The Bloody Code

Under Britain’s most notorious era of criminal law, you could be sentenced to death for everything from destroying a fishpond to being a particularly malicious 7-year-old. But how many criminals actually died thanks to this wave of harsh legislation? Getting the answer requires a deep dive into the very weird world of crime and punishment in the industrializing United Kingdom.

Featured image: George, the Prince Regent, parties while his common subjects are shown destitute and dying on the gallows outside. The poor man outside is giving a statement about the fairness of the law: “If rich rogues like poor ones were to hang, it would thin the land such numbers were to swing on Tyburn tree.” By 1812, the time this print was made, the official place of execution for felons had been moved to Newgate Prison and the infamous “Tyburn tree” would have been replaced by moving gallows. (Image source)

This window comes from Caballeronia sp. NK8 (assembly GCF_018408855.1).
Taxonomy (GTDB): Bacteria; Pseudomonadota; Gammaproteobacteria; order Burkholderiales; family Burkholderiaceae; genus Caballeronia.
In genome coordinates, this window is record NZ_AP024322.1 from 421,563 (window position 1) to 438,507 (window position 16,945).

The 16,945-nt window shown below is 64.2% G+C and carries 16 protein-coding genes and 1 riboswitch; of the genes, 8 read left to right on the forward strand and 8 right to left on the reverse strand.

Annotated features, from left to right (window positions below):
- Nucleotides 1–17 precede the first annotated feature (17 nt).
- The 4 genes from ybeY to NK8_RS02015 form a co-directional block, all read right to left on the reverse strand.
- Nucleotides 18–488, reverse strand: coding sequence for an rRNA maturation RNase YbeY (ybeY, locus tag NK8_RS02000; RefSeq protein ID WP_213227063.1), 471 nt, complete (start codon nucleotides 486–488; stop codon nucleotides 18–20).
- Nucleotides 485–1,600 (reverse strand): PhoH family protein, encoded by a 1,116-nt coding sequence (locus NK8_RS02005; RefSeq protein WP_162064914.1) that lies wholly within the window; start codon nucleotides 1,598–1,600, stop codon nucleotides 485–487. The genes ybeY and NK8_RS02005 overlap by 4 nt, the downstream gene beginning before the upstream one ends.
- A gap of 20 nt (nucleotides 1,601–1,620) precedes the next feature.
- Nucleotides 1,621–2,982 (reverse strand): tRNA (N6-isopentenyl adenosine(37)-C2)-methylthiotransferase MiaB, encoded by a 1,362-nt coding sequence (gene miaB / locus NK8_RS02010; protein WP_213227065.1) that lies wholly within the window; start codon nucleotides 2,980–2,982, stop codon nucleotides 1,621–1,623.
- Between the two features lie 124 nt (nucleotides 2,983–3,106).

Content note: This episode is about capital punishment in British law and will include a lot of information about the state executing convicted criminals. The show notes contain images of hangings. I’m sticking with our general policy of choosing illustrations for our show notes instead of photographs of dead bodies.

An illustration from the 1680s of the Tyburn tree. (Image source)

John Smith, known as “Half-hanged Smith” for one of his most dramatic near-death experiences, was convicted three times. The first time, he was hanged, but when he did not die after a quarter of an hour a reprieve was granted and he was cut down. He was set free due to complications after a second trial, convicted in a third but freed again when the prosecutor died before sentencing, and finally convicted for stealing a padlock and transported to Virginia. (Image source)

A hanging outside Newgate Prison. (Image source)

An 1861 painting of an English jury. (Image source)

The execution of notorious female murderers at Holloway Prison in 1903 shows how much reformers changed the criminal justice system in the later 1800s. While executions were still legal, the list of capital crimes had shrunk, and these murderers are being held in a prison specifically for women and executed in private rather than being hanged in front of a crowd. (Image source)


Pre-1700s laws

The Bloody Code and related history

Post-Bloody Code laws